……… then, how will you know the instruction is sufficient to enable the learners to perform  independently and confidently at the time of final assessment.

For both trainers and learners it is valuable to find out as soon as possible, if learners need:

  • re-direction with ‘how-to’
  • revisiting strategies or resources
  • alternative strategies or approaches
  • alternative resources or support

……………to build foundation skills.

Adult learners:

  • can easily go off-track
  • may need to ‘un-do’ or re-learn a strategy, concept, or understanding
  • will benefit from confirmation of their approach
  • seek timely feedback

Formative assessment:

  • enables trainers to check the strength of instruction (‘how to’  …) and support strategies
  • enables the learners’ to become active participants in the learning process.

Think about ………….the implications of assuming learners are developing the necessary foundation skills, and don’t check?

We recommend an active and planned approach: Make formative assessment a priority…………..
1 implement an Assess to Learn approach

Assess Learn cycle_learningfirst.org.aublog05022016 Develop a feedback-driven learning environment where you are tuned-in to the foundation skills progress made by the learners and use this to influence the guidance and the instruction you provide, or the delivery plan overall.

  • Assesses learners’ needs – what are the learners’ skills, what do they need to learn ‘how to do’ now?
  • Select the strategies and approaches to develop the learners’ foundation skills
  • Evaluatethrough formative assessment –  the effectiveness: check progress, understanding, confidence to perform the task independently What progress have learners made?

Think about …….. how might formative assessment influence your instruction approaches to build foundation skills?

2  Where possible, stretch the Practice phase out

Formative assessment cropped

‘Dip-into’ learners’ foundation skills progress during the ‘practice’ stage of delivery. Build into the practice stage frequent opportunities to capture what learners CAN do, and the  challenges they face. Be open to their reflective comments.

The benefits of collaborative activity

“Beware of the lonely learner: they are at risk of making less progress”

Denise Meyerson  2016 , Emerging Trends in Learning ACPET webinar

For learners: Working with others or responding to the thoughts and ideas of others helps to shape the learning and provides an ‘informal’ formative assessment.

For trainers: Providing feedback to a group is effective and impacts all learns involved – it may also be less time -consuming.

Think about ………when are the timely opportunities to check in with learners as they practise the foundation skills independently, or with others?

3 Tune-in to learner’s skill development, some suggested etools

Some etools to assist formative assessment:

Other approaches: 53 Ways to check for understanding
4 make the check in worthwhile for you and the learner

The type of feedback can make the difference between the learner moving forward or not.

  1. Accessed from www.freeimages.com under creative commons licence 8/8/16
    Accessed from http://www.freeimages.com under creative commons license 8/8/16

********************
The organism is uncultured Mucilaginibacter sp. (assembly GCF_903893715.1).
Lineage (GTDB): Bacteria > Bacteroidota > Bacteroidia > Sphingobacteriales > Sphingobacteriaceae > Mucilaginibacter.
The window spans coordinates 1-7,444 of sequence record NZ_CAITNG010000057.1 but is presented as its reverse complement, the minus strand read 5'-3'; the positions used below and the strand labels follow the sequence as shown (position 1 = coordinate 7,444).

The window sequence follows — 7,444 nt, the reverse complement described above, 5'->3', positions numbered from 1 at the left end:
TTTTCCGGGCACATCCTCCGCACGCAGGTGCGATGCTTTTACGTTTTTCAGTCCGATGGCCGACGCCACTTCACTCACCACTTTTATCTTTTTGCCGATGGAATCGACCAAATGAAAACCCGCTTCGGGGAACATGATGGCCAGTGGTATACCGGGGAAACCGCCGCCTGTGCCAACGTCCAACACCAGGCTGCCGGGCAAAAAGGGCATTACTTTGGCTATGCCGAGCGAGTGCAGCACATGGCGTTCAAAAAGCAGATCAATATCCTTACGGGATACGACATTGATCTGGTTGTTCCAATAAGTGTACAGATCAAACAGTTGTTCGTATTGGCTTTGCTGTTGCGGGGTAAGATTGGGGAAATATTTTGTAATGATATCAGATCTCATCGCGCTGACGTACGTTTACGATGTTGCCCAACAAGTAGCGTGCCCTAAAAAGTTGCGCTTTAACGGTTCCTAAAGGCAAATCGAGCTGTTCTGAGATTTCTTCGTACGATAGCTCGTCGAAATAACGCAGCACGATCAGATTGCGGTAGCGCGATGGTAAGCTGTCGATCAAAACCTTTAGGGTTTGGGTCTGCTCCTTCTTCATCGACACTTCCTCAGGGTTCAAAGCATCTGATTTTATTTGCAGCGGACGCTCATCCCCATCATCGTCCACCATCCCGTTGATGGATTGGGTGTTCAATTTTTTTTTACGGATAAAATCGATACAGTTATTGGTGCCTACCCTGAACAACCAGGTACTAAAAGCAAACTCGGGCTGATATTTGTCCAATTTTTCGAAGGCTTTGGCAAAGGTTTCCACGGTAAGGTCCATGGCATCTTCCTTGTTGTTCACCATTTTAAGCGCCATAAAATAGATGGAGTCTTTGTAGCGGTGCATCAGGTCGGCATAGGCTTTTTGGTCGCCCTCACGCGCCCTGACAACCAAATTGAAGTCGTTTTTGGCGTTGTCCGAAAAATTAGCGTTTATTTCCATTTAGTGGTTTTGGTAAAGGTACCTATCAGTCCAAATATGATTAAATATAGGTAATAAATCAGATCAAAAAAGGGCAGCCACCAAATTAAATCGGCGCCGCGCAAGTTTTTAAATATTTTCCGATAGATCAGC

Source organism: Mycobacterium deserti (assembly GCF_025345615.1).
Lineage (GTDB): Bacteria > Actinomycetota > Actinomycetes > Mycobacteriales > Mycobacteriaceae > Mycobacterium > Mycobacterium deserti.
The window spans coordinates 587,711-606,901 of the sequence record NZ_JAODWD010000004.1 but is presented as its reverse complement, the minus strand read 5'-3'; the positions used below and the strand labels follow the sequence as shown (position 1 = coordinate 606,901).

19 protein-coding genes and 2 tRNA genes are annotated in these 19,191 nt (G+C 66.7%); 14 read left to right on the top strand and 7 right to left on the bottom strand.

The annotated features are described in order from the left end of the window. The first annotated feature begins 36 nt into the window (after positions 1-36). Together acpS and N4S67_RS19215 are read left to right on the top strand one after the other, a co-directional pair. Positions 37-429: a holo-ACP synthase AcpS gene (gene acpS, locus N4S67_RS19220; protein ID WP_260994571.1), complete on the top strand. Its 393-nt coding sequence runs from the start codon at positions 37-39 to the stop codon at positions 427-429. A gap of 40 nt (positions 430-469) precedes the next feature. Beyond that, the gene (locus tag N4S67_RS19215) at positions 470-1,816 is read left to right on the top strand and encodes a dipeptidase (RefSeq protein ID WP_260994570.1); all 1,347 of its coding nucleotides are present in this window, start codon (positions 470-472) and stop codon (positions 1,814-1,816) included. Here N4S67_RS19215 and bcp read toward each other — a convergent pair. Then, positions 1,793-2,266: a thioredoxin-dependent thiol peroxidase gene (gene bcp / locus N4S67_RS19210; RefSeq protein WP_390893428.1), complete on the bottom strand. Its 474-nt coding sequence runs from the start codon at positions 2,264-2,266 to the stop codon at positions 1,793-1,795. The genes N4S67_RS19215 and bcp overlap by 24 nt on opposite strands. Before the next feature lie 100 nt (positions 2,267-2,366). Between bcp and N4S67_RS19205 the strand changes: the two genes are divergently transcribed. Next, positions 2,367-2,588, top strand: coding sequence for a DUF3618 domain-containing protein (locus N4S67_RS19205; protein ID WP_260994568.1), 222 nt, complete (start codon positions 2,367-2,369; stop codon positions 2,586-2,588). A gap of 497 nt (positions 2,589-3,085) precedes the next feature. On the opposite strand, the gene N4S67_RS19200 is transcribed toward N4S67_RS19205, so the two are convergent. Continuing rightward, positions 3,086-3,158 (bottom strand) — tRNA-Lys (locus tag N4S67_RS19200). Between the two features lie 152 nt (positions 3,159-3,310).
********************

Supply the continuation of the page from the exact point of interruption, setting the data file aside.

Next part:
Clarify steps, reveal the foundation skill nuances for this workplace context, expose common mistakes, or misunderstandings.

  2. Confirm progress, strengths and what’s needed
  3. Construct clear benchmarks/checklists/rubrics with what is expected or required

 

If you are interested in:

How to build LLN assessment into VET training (including formative assessment):

  • join us as we deliver a webinar via Velg on 30 August, 2016.
  • contact us to answer your questions

 

 

 

 

 

How can digital skills support foundation skills?

accessed under creative commons license from https://images.unsplash.com/photo-1439219970881-3727d2e3402a?q=80&fm=jpg&s=892a23f2aff428670fb78e821072b97d

We know the digital world will continue to influence our lives into the future. We also know there is a vast array of digital tools and applications useful to the training context. Keeping abreast of developments and possibilities is a challenge.

There are so many possible links, examples and tools that there was risk of the content and quantity becoming overwhelming. The aim is to suggest online and e-tools, ways of using them, strategies and case study examples etc. that would have potential for supporting highly diverse students in a Foundations Skills context – it is not about how Foundation Skills practitioners could create “one-size-fits-all” courses, nor is it about testing students to determine individual needs. Finding solutions to support Foundation Skills development is not formulaic so the intention is to provide a range of examples, tools and ideas to enable practitioners to dip in and try things that resonate with them and/or their students.

Flexible Learning E-Standards for training Foundation Skills Toolkit introduction.

If you are:

  • interested in using digital tools, and are unsure where to start?
  • looking for more digital learning tips and strategies?
  • watching your learners using digital tools, and you want to build on that platform?
  • pondering which tools could support which foundation skills?

Then, have a look at:

  • this eWorks article could be just what you need to kick start or reinvigorate digital activity